EDITORIAL - Time for a statutory provision?

The matter has now been finally resolved, although the nature of its resolution is likely to create more headaches than a few for an already cash-strapped and heavily indebted Caribbean Broadcasting Corporation (CBC]). Our immediate concern precedes the outcome of this industrial dispute however, and relates to the front page story in The Barbados Advocate for last Monday, which reported the hopefulness of the Honourable Minister of Labour, Dr Esther Byer Suckoo, that the contending parties would return to the bargaining table so as to “operationalise” the agreement they had purportedly reached.

It is our view that the Barbadian society is far too sophisticated for matters such as this to result in unproductive industrial action by either of the parties, in order to press home its interpretation of what has been agreed between them. In some of our neighbouring jurisdictions, agreements reached between industrial partners are made legally enforceable with the consequence that a disinterested third party is used to resolve matters of the interpretation of the industrial agreement.

Barbados has not as yet moved on from the common law position that such bargains are not legally enforceable since the parties never intended them to be so, and that to make them enforceable requires a clear agreed expression of that intention. To our knowledge, there was a local legislative attempt to treat the collective agreement as legally enforceable some years ago, although a distinct lack of enthusiasm on the part of the most representative workers’ organisation in the private sector appeared to have stymied that effort.

Buoyed by the fact that its opinion of the agreement reached between the parties was upheld in the recent dispute with CBC, the Barbados Workers’ Union, for one, may be now unlikely to accede to any proposal for amendment of the status quo.

To our best recollection, this is not the first time that an apparent agreement has foundered on the shoals of contestation as to what precisely had been agreed, although we seem to remember that in the first iteration, the matter suffered from an absence of recording the agreement itself rather than the issue of what it meant. It is of interest that in the UK, the jurisdictional source of the common law rule applied here, the law has been changed from a regime of unenforceability to one whereby the agreement may be legally enforceable when this is stated in writing. Antigua and Barbuda, for one, has legislated similarly. According to section K29(3) of its Labour Code Act:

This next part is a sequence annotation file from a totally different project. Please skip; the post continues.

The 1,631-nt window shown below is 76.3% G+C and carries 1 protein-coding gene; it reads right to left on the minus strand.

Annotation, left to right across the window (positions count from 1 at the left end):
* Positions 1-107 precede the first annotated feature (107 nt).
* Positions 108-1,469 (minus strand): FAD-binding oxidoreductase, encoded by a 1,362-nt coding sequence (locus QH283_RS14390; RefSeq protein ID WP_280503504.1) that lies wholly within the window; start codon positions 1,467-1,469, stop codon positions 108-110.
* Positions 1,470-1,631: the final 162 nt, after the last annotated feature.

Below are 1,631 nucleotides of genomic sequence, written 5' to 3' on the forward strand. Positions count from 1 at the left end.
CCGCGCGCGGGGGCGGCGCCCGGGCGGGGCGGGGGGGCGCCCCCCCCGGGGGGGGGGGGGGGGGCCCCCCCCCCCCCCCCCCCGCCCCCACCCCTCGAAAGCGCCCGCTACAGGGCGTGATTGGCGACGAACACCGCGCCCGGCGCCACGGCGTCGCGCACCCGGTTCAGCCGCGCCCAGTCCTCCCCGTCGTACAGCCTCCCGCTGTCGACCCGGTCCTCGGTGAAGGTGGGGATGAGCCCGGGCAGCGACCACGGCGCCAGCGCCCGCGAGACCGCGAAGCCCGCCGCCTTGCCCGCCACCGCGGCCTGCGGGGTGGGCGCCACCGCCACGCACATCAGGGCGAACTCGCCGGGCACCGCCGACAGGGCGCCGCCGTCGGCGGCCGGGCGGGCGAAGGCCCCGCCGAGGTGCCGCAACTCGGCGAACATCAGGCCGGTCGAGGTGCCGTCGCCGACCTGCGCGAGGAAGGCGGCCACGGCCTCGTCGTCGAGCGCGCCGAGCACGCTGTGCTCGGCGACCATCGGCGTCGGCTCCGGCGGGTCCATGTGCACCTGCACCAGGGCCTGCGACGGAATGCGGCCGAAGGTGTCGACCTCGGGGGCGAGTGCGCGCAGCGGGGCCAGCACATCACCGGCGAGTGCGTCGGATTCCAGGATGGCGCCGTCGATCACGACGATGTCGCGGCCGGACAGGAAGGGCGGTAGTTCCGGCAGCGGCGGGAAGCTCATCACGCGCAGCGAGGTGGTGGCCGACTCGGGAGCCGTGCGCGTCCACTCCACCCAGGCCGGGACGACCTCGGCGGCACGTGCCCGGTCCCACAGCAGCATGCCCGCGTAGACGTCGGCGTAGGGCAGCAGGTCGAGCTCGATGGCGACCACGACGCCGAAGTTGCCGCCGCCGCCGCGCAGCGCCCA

Where a collective agreement executed between such parties after the effective date of this Part contains a provision which (however expressed) states that all of the agreement is intended to be legally enforceable, the agreement shall be conclusively presumed to have been intended by the parties thereto to be a legally
enforceable contract.

The glitch of course is that the enforceability of the agreement is up to the further agreement of the parties so that if one of them should be reluctant, the matter will end there. And we do not know for certain whether any of the parties to the dispute last weekend would have consented to having the details of their agreement subjected to the construction placed upon it by a court or other arbitrator.

Nevertheless, permitting the parties to have the choice is, in our view, an advance on the current position and we would encourage the renewal of the state’s previous attempt to move to this regime. The withdrawal of labour or the initiation of a lockout appears to be such a wasteful and crude, albeit effective, way to settle a dispute as to what words are intended to mean.

Barbados Advocate

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